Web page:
Middaugh describes their music as “Leonard Cohen on an ice skating rink.” Moreno-Beals adds “But with a funny hat and holding an ice cream cone.” The Leonard Cohen part refers to the gravity of Middaugh’s voice and the poetic imagery of his lyrics. The funny hat and ice cream cone describes the kid-like playful nature and subject matter of their songs.
Middaugh, who also is an accomplished artist and printmaker, lives in East Jordan. Moreno-Beals is a grade school teacher in Ann Arbor and Hobbs is studying geology at Michigan State. They get together on weekends and have been busy the last few years playing festivals and small venue gigs all across Michigan.

FAR HORIZONS
Now, after being featured as artists of the month on the online E-Music, where their music is described as “gentle, lovely, nursery rhymes for grown-ups,” Breathe Owl Breathe has fans in faraway places across the country and even in Europe. This summer they will be playing at music festivals in Alaska and Ireland.
“That was amazing,” Middaugh says. “Just having our music going out to so many people all of a sudden, different places where people are looking for music that’s original. We put our address on our most recent album and it is really fun to get snail-mail. Someone from Ohio sent an envelope with leaves in it.”
The album Middaugh is referring to is Ghost Glacier and has a lot more going for it than just gentle nursery rhymes. It has textures of horns, steel guitars, keyboards and glockenspiels. It has a quality, depth and production values that transcends what one might expect to come out of the backwaters of the Jordan River.
Part of what makes Ghost Glacier work so well is the level of musicianship. Hobb’s drumming is tasteful and always in service of the song. In addition to being a fine singer, Moreno-Beals is a classically-trained cellist. She improvises confidently within Middaugh’s unpredictable songs and propels the tunes forward. She skillfully alternates between bowing, plucking and slapping her cello. She often plays the role of the band’s bass player on the cello.

THE UNEXPECTED
Middaugh’s songs do not follow the typical verse-chorus-verse structure that most songwriters use, but Moreno-Beals appreciates the challenge.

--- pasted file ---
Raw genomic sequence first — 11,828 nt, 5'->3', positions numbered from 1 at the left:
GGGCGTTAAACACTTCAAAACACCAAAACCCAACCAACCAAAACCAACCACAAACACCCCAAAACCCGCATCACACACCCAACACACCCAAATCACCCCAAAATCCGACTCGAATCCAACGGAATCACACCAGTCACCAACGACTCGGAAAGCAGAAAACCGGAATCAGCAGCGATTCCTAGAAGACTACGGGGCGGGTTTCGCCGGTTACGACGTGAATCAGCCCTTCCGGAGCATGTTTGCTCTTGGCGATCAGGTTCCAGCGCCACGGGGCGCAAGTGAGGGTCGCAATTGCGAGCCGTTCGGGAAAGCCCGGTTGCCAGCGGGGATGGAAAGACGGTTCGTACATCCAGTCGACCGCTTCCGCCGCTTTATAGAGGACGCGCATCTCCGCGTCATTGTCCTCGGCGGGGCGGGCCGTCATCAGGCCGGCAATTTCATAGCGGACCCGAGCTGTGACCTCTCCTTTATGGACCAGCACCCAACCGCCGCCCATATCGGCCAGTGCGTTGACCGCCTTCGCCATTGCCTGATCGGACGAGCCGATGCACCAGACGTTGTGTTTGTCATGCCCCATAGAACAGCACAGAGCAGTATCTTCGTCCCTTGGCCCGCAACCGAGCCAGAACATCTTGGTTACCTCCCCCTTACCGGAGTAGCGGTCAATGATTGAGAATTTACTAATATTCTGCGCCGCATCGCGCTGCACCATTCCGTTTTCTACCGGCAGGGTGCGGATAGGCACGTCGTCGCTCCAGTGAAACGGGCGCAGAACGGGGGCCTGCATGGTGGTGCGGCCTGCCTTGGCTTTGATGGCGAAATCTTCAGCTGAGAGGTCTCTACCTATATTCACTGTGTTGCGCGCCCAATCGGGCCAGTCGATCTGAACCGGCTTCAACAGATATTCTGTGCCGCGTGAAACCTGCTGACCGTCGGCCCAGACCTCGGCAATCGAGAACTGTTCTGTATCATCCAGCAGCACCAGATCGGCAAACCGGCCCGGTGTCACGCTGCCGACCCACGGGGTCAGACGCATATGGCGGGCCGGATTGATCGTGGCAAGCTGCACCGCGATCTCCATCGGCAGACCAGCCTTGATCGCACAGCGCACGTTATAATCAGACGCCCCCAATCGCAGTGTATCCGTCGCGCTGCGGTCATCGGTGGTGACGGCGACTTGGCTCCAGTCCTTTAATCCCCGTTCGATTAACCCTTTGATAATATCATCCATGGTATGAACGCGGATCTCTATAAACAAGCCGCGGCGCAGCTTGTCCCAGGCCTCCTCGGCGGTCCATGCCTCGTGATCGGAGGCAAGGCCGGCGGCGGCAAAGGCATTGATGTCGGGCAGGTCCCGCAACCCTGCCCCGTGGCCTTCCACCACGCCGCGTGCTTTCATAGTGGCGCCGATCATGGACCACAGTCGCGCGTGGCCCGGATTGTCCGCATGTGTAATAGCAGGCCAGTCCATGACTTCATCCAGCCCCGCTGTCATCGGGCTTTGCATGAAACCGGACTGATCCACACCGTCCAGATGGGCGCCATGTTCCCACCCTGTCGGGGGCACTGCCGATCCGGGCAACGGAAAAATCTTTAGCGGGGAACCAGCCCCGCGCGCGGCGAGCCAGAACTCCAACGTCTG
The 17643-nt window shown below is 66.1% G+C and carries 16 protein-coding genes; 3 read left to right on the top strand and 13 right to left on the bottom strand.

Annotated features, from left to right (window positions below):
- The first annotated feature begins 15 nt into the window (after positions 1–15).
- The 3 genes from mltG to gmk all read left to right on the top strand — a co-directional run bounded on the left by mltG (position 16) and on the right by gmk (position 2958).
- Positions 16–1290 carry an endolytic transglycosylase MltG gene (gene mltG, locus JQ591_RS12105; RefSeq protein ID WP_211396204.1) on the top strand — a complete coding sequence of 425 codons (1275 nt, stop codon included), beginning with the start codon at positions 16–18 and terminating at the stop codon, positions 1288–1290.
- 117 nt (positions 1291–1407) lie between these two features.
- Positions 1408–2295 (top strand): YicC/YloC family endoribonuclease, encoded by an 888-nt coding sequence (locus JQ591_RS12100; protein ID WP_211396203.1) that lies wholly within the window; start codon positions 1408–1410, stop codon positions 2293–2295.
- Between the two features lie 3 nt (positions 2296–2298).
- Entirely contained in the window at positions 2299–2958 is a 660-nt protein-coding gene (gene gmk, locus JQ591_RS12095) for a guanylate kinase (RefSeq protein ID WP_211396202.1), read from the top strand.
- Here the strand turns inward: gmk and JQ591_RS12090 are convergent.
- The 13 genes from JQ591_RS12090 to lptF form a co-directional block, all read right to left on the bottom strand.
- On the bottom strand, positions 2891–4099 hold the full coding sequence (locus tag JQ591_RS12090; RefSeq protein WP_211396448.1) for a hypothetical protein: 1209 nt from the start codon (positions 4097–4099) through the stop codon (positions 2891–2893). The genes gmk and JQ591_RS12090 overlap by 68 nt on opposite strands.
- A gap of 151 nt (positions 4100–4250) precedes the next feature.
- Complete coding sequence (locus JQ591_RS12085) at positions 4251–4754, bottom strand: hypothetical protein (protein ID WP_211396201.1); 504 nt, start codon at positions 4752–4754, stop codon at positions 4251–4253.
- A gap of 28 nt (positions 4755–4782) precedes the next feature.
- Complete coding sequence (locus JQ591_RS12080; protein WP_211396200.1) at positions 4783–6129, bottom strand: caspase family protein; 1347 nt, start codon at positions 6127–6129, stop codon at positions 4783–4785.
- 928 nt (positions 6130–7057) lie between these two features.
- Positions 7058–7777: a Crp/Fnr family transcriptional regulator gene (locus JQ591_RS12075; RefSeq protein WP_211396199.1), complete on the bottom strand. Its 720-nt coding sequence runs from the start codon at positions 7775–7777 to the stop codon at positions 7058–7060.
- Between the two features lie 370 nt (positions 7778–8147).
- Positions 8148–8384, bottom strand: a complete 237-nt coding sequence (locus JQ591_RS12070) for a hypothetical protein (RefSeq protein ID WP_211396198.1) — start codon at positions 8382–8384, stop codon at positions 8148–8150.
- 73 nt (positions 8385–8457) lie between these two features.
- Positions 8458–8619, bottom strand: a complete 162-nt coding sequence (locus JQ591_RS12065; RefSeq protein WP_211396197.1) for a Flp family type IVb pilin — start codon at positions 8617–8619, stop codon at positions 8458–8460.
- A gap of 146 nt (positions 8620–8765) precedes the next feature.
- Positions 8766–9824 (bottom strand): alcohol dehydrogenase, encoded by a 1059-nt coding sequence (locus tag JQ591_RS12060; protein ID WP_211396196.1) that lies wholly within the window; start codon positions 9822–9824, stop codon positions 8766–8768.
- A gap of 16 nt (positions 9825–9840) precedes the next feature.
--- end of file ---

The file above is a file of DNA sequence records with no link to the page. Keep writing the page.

“I’ve never played with a songwriter, where song-to-song, I don’t know what to expect and I really enjoy that,” Moreno-Beals says, “He doesn’t fall into patterns of song forms, which is really exciting to me.”
Middaugh’s inspiration comes from a mix of childhood memories and natural history. It is his way of holding on to child-like awe and bringing it to the adult world. He remembers his mother reading Shel Silverstein’s “Where the Sidewalk Ends,” when he was growing up. It inspired him to start writing his own poems and picking up his dad’s guitar and as he says “just going for it.”
“I thought it was really important - the story of the song,” Middaugh says. “That’s why I love Inuit art. It is a story being passed down, but it is not higher than the people.”
It’s enough to inspire Middaugh to come up with another analogy of the Breathe Owl Breathe sound.
“Our music is like going up to the tundra and bringing it back to Michigan on the back of a muskox. His nostrils are flarin’ and you can see his breath in the cold.”

Breathe Owl Breathe music is downloadable through E-Music and I-Tunes. For song samples, info and where to purchase CD’s, go to www.breatheowlbreathe.com or foxonahill.com The “Ghost Glacier” CD has a DVD side with LOL Breathe Owl Breathe home movie shorts, including one featuring the B.O.B. Sled Team.









 
  • Currently 3.5/5 Stars.
  • 1
  • 2
  • 3
  • 4
  • 5
 
 

 

 
 
 
Close
Close
Close